You can read more here, from the Nigerian edition of The Guardian. As quoted in the article, American folklorist William Bascom said: “Oya is the favourite wife of Shango, the only wife who remained true to him until the end, leaving Oyo with him and becoming a deity when he did. She is Goddess of the Niger River, (Odo Oya), but she manifests herself as the strong wind that precedes a thunderstorm.” I’ll look for her when the next storm brews.
Ju-Lyn also posed a disquieting question in response to that post. I had said: Overheard at Reckoning: Protest. Defiance. Resilience, a new exhibit at the National Museum of African American History & Culture: A seven-year old gestured to the art work on the walls and asked her sister: “Are all these painted by Black people?” Yes. The little girl exhaled. “Cool.” Ju-Lyn wrote, “I wonder how the Little Girl would have responded if the answer to her question was ‘No.’”
As if on cue, my Mickey Guyton playlist offered this aching song, What Are You Gonna Tell Her?
October 7: I’m accustomed to packages arriving at our house, but rarely are they for me. Today, a box glistened on my desk. In celebration of the beach at Assateague, my sister had sent me a beautifully framed oil painting of a sunset over a bayside marsh. Hardly larger than a business card, the painting invites me to enter its world and gaze at nature’s blinking magnificence. Just a week ago, I was there. Now, here, I’ll have that moment forever. I thank the artist, Megan Gray, and especially my dear sister, who knows me so well.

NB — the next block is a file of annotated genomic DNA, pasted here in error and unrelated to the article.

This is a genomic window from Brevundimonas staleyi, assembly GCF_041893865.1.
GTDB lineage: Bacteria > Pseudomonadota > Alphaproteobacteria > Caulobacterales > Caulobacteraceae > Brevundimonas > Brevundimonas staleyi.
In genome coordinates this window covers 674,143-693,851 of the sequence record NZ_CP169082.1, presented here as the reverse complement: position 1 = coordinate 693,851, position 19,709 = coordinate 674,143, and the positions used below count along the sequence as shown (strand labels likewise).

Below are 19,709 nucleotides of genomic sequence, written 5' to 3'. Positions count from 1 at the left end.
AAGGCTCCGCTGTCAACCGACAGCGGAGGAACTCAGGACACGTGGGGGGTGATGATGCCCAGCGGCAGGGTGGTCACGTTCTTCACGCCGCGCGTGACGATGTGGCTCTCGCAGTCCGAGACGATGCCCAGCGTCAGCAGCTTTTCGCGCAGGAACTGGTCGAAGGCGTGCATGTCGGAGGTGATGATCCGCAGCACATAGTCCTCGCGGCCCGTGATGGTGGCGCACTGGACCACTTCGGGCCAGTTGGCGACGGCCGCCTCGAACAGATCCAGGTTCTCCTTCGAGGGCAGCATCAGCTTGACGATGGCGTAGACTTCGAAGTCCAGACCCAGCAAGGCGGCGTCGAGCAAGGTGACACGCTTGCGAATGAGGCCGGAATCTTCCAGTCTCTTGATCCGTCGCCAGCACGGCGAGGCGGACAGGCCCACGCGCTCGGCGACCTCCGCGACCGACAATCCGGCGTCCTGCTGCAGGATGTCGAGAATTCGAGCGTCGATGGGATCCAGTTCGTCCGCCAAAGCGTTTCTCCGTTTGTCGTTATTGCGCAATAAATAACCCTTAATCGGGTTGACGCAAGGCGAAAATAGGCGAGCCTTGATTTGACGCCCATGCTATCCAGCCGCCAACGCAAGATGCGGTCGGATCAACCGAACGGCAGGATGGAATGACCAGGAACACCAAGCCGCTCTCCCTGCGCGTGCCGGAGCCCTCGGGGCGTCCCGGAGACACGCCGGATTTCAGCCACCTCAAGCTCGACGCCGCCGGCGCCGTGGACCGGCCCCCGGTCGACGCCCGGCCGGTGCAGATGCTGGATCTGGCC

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8 thoughts on “Delights: October 1 to October 7”
I love spotting funghi on autumn walks, and that tiny picture is a joy in itself.
Thank you for appreciating the mushrooms! I’ve often seen them in your blog, along a path or on a platter…. Both inspiring. And I’m excited about the painting. Maybe I’ll carry it from room to room!
As they might say on NPR, lots to unpack in this post. That wee painting is gorgeous. Thanks for the mention.
Dear Laurie — Thanks for your comment. I’m so glad to hear from you. I enjoy your work!
I am so chuffed that our conversation has led to errors in the comments – I take it to mean we have so much to say that we have to continue it this week in this space! Appreciate so much you bringing the discussion to this week as well.
Decolonialisation has been a hot topic in the art circles in Singapore for a while. I really don’t know how I feel about it.
It’s rather challenging these days – with issues of cultural appropriation and minority sensitivity, I can’t seem to keep up with what is appropriate and what isn’t. Apart from checking-in with my children who are more in the thick of things, trying to figure our what I should & shouldn’t comment about takes a great deal of energy. Even the desire to retell tales so that those in my circles might understand it better could be deemed offensive. And that would never be my intention.
Dear Ju-Lyn — Our conversation is important and good. I’m grateful to you for it. I believe in the universalism of stories and how they bind us one to another. The same story told a hundred ways reveals a thousand new insights. Such diverse fruit from a single tree.
I once saw someone define “love” as, at bottom, “respect.” Appreciation is a form of respect. Disagreement (and teaching) performed with kindness is a form of respect. In conversations, respect is the wheat; all else is the chaff. You are so courageous and you embody respect (and joy!). The chaff will blow away.